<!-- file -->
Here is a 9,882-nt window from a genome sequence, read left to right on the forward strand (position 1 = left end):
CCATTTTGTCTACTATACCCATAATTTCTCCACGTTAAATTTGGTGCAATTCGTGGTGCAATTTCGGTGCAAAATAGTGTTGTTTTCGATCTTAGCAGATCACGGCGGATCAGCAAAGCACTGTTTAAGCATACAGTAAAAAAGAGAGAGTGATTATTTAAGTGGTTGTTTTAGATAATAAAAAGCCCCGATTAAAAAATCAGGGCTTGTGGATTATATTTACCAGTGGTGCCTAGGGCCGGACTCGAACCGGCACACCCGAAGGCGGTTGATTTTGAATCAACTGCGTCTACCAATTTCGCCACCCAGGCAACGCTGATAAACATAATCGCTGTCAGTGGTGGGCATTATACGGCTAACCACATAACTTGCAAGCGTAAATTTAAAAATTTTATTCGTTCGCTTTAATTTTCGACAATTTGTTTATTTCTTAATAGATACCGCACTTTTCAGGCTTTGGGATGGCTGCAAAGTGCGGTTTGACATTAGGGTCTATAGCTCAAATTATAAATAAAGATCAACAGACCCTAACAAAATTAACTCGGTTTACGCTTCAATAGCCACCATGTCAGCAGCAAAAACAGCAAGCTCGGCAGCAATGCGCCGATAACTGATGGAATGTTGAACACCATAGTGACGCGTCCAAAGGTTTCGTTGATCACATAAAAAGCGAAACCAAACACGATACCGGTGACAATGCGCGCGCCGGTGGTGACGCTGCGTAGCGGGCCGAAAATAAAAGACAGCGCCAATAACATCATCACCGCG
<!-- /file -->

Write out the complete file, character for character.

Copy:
Here is a 9,882-nt window from a genome sequence, read left to right on the forward strand (position 1 = left end):
CCATTTTGTCTACTATACCCATAATTTCTCCACGTTAAATTTGGTGCAATTCGTGGTGCAATTTCGGTGCAAAATAGTGTTGTTTTCGATCTTAGCAGATCACGGCGGATCAGCAAAGCACTGTTTAAGCATACAGTAAAAAAGAGAGAGTGATTATTTAAGTGGTTGTTTTAGATAATAAAAAGCCCCGATTAAAAAATCAGGGCTTGTGGATTATATTTACCAGTGGTGCCTAGGGCCGGACTCGAACCGGCACACCCGAAGGCGGTTGATTTTGAATCAACTGCGTCTACCAATTTCGCCACCCAGGCAACGCTGATAAACATAATCGCTGTCAGTGGTGGGCATTATACGGCTAACCACATAACTTGCAAGCGTAAATTTAAAAATTTTATTCGTTCGCTTTAATTTTCGACAATTTGTTTATTTCTTAATAGATACCGCACTTTTCAGGCTTTGGGATGGCTGCAAAGTGCGGTTTGACATTAGGGTCTATAGCTCAAATTATAAATAAAGATCAACAGACCCTAACAAAATTAACTCGGTTTACGCTTCAATAGCCACCATGTCAGCAGCAAAAACAGCAAGCTCGGCAGCAATGCGCCGATAACTGATGGAATGTTGAACACCATAGTGACGCGTCCAAAGGTTTCGTTGATCACATAAAAAGCGAAACCAAACACGATACCGGTGACAATGCGCGCGCCGGTGGTGACGCTGCGTAGCGGGCCGAAAATAAAAGACAGCGCCAATAACATCATCACCGCG